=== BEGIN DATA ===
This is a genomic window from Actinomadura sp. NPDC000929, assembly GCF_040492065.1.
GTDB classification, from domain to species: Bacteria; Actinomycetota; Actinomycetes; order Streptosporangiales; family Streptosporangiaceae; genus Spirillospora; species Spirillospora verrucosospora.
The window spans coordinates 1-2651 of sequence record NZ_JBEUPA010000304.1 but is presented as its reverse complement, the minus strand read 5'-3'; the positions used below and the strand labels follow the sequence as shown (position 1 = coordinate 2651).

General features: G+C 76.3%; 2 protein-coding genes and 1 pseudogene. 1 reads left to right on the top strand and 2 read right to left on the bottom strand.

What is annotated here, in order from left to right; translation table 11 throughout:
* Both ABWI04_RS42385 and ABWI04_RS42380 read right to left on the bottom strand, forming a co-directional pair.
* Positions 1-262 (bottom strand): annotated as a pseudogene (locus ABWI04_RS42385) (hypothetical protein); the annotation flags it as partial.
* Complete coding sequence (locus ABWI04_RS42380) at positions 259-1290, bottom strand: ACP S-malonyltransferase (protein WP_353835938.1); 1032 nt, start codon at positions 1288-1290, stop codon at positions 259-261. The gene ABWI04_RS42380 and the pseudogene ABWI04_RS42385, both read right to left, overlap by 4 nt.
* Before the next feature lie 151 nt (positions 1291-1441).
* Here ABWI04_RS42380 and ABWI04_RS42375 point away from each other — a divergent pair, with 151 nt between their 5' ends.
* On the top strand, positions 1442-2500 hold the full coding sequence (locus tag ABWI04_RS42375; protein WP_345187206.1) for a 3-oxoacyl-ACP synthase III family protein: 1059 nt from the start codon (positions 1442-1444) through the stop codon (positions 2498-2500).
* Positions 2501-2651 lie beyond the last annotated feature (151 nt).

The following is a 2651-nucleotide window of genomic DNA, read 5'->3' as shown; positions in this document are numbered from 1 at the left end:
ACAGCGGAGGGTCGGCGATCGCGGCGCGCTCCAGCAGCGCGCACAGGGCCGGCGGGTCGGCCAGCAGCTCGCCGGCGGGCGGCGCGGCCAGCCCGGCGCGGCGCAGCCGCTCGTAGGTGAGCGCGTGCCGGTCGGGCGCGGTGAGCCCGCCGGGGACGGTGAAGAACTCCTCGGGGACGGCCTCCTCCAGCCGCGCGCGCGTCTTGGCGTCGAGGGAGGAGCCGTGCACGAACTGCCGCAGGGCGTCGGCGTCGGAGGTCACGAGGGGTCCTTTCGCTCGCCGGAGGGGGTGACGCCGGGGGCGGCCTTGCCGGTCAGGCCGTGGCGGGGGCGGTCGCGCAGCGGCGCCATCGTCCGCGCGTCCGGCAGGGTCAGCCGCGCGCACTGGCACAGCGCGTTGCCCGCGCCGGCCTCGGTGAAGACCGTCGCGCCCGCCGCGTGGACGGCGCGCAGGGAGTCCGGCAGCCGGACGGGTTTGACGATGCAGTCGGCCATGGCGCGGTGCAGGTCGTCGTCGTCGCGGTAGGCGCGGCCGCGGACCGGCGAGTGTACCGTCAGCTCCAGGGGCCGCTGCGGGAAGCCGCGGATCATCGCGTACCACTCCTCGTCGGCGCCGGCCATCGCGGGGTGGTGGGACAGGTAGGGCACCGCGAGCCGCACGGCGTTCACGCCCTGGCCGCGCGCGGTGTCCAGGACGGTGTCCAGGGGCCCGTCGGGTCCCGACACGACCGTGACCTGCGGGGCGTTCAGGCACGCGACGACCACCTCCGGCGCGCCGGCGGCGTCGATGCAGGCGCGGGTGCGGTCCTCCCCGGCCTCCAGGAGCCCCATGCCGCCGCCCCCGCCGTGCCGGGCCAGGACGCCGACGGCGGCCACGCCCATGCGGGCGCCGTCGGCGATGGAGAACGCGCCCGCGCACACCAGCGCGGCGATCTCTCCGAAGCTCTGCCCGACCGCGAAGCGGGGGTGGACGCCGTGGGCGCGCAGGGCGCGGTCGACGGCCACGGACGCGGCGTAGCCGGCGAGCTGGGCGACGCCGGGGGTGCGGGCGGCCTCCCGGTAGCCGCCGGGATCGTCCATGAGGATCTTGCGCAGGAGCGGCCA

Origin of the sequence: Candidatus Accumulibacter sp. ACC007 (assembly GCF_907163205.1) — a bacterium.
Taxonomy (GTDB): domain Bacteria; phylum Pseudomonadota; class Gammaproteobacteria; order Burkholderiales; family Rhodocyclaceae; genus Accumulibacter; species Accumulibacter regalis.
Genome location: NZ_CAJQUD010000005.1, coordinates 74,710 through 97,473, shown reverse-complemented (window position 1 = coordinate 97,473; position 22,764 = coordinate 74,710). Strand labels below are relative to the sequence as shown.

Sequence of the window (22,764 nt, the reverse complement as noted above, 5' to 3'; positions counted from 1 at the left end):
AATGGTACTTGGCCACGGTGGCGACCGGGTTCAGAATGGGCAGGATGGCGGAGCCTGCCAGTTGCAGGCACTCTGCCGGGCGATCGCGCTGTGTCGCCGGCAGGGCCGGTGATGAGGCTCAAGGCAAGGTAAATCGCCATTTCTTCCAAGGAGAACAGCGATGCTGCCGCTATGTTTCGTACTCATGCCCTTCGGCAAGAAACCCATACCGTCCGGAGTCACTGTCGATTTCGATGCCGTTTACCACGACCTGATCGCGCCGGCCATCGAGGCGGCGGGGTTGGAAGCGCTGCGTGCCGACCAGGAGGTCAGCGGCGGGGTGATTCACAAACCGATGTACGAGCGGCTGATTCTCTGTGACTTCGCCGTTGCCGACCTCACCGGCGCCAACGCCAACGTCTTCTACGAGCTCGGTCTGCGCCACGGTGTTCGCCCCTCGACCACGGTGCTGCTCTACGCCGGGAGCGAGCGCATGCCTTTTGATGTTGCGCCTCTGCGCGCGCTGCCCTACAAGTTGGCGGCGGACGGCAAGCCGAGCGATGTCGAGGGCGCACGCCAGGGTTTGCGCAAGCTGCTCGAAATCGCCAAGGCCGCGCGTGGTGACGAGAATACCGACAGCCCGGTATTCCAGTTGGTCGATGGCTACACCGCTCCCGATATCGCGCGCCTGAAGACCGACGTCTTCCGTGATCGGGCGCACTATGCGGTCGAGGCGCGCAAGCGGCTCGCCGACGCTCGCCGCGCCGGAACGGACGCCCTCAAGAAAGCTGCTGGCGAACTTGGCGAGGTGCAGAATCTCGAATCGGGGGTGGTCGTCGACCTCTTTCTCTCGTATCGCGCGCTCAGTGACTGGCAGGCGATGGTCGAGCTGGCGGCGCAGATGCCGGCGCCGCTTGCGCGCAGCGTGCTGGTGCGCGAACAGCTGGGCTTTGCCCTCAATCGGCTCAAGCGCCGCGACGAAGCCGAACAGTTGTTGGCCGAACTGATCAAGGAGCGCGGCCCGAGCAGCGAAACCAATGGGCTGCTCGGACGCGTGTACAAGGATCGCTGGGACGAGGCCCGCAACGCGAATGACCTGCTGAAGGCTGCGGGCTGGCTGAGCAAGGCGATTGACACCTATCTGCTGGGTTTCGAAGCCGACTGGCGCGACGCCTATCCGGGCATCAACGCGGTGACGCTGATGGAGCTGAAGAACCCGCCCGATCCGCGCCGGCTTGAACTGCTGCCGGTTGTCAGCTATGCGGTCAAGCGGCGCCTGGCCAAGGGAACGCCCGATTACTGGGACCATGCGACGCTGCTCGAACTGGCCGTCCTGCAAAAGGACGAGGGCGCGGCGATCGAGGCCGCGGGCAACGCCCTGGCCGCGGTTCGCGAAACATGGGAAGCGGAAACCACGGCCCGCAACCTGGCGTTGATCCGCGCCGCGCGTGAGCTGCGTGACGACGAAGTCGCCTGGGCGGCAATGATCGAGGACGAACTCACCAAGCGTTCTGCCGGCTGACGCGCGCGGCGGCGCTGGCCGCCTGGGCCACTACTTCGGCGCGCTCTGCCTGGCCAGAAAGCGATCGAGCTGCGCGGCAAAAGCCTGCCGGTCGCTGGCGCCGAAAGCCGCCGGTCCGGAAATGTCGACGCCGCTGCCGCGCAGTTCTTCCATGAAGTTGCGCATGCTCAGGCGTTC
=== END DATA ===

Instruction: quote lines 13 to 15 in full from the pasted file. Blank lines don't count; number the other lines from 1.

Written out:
The following is a 2651-nucleotide window of genomic DNA, read 5'->3' as shown; positions in this document are numbered from 1 at the left end:
ACAGCGGAGGGTCGGCGATCGCGGCGCGCTCCAGCAGCGCGCACAGGGCCGGCGGGTCGGCCAGCAGCTCGCCGGCGGGCGGCGCGGCCAGCCCGGCGCGGCGCAGCCGCTCGTAGGTGAGCGCGTGCCGGTCGGGCGCGGTGAGCCCGCCGGGGACGGTGAAGAACTCCTCGGGGACGGCCTCCTCCAGCCGCGCGCGCGTCTTGGCGTCGAGGGAGGAGCCGTGCACGAACTGCCGCAGGGCGTCGGCGTCGGAGGTCACGAGGGGTCCTTTCGCTCGCCGGAGGGGGTGACGCCGGGGGCGGCCTTGCCGGTCAGGCCGTGGCGGGGGCGGTCGCGCAGCGGCGCCATCGTCCGCGCGTCCGGCAGGGTCAGCCGCGCGCACTGGCACAGCGCGTTGCCCGCGCCGGCCTCGGTGAAGACCGTCGCGCCCGCCGCGTGGACGGCGCGCAGGGAGTCCGGCAGCCGGACGGGTTTGACGATGCAGTCGGCCATGGCGCGGTGCAGGTCGTCGTCGTCGCGGTAGGCGCGGCCGCGGACCGGCGAGTGTACCGTCAGCTCCAGGGGCCGCTGCGGGAAGCCGCGGATCATCGCGTACCACTCCTCGTCGGCGCCGGCCATCGCGGGGTGGTGGGACAGGTAGGGCACCGCGAGCCGCACGGCGTTCACGCCCTGGCCGCGCGCGGTGTCCAGGACGGTGTCCAGGGGCCCGTCGGGTCCCGACACGACCGTGACCTGCGGGGCGTTCAGGCACGCGACGACCACCTCCGGCGCGCCGGCGGCGTCGATGCAGGCGCGGGTGCGGTCCTCCCCGGCCTCCAGGAGCCCCATGCCGCCGCCCCCGCCGTGCCGGGCCAGGACGCCGACGGCGGCCACGCCCATGCGGGCGCCGTCGGCGATGGAGAACGCGCCCGCGCACACCAGCGCGGCGATCTCTCCGAAGCTCTGCCCGACCGCGAAGCGGGGGTGGACGCCGTGGGCGCGCAGGGCGCGGTCGACGGCCACGGACGCGGCGTAGCCGGCGAGCTGGGCGACGCCGGGGGTGCGGGCGGCCTCCCGGTAGCCGCCGGGATCGTCCATGAGGATCTTGCGCAGGAGCGGCCA

Origin of the sequence: Candidatus Accumulibacter sp. ACC007 (assembly GCF_907163205.1) — a bacterium.